But his tale became timeless: He’d returned home for a weekend leave and he was driving or walking and came to the scene of a car accident. The boys who talked about Buchanan said he pulled an older man from the wreckage and saved his life. It made me feel oddly guilty. Had I, without realizing it, missed the chance to lift up someone who’d been hanging on? Would there be other chances in the future? I worried someone would die because I’d refuse to help.
Some years after military school, high school, and rehab, as an undergraduate college student, I moved to Georgia, where I had a place of my own on Bolton Street in Savannah, just outside the historic district. Passion had driven me there, but the girl I followed south didn’t much care for me after I arrived. It’s a story I don’t much like talking about other than to say she had loved me moments before she did not. Unburdened then, crushed, and with nowhere else to go, I stayed in Georgia.
I stayed because I didn’t know what unrequited meant. And I stayed because I’d heard about my old rehab roommates, Tom and Jacob. One killed himself and the other was murdered. After Valley Forge and before college, they’d been close friends at the teen at-risk programs we attended together.
And after we were released from treatment, about the time other teens our age were earning high school diplomas, we could never find where to belong. Tom was in his twenties when he died and Jacob was seventeen. I think Tom overdosed, maybe committed suicide, but I never knew for sure. The obituary did not include a cause. Jacob had his story all over the news. The press noted that he sustained stab wounds consistent with self-defense. His attacker never stood trial.
Jacob and Tom had seen me sober; they’d been there when I struggled with abusive staff or regimental punishments at various residential treatment programs and lockdowns we lived in. They had witnessed my story of redemption—how I made it through juvenile rehabilitation and detention centers, then gone onward to college, toward a life in which I could ostensibly be happy. Still, without them, my story was all my own—there was no one to challenge my memory, which at best erred always in my favor.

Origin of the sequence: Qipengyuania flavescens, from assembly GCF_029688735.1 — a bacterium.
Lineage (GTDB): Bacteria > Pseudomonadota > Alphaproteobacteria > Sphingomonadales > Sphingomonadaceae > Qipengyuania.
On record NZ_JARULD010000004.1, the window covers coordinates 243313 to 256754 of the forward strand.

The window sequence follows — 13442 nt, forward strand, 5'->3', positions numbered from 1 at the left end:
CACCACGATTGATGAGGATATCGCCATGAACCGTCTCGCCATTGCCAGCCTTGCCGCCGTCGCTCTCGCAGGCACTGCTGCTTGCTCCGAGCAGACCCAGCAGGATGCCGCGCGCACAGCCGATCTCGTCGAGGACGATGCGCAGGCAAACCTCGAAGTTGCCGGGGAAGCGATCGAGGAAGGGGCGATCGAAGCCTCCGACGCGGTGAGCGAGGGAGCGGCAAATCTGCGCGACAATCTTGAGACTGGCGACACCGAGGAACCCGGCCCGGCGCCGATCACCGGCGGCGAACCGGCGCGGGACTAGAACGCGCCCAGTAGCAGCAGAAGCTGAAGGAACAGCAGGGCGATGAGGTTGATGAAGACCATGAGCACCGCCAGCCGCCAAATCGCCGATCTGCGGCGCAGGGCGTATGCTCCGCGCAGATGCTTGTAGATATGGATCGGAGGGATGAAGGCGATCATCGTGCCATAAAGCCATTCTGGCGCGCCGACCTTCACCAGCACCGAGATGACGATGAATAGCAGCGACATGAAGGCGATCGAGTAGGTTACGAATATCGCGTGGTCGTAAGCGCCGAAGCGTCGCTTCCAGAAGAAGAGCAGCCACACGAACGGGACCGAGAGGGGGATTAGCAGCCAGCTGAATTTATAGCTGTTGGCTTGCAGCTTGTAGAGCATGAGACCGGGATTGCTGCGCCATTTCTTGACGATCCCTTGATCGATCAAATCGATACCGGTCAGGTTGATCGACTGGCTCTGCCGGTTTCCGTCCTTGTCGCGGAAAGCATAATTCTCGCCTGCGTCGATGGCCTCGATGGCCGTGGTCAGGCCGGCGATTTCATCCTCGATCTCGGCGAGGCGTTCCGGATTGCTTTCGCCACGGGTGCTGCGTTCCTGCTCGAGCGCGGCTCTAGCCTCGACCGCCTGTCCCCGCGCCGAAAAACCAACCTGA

The Spanish moss and Wild Oaks and Azaleas in Georgia tempered the anger inside me. To clear my head, I often turned to a bottle or the streets, struck with reverence for the Gingerbread Victorians, the Dutch Colonials, the Civil War monuments stranded across town, wondering what could, if not the serenity of Savannah, make me happy.
Then Rob died.
I could not reconcile for what purpose he had died, and I couldn’t accept it. How could someone die whose work with Invisible Children changed the lives of countless young boys? How could that be? How could someone perish who was more genuine than anyone I’d known? It seemed more reasonable for me to die and for him to go on living.
After the initial shock, the burial in New York, and my return to the little apartment in Savannah, I shriveled in fear. The loneliness seemed more somber and terrifying. I felt an intense burning, an urgent desire to run—and fast. I was racing against the countdown to my quietus, something I wanted to meet on my own terms.
I wandered through my early twenties, the years after the deaths of Rob, Jacob, and Tom, struggling to find where I belonged, sensing that because of my past I was, without chances of appeal, alienated and ostracized from any given group of people. Drink, blow, huff. Wake up cradling the toilet, another half-liter gone. A blur of time and space that seemed to my memory something plucked from fiction—could that have been me? I couldn’t decide. Everyone and no one was watching.
Outside the pawnshop, the indifferent world moved about its day. I took a sip of bourbon from a bottle beneath my truck seat and looked out over the parking lot at people pushing carts and holding hands. In the fall I would turn twenty-two. But if I was gone, nothing much would change. What, then, was the point of striving and seeking, never yielding? For what purpose? Why not just lie down? In my absence, the world would still turn. Spring, again, would give way to summer.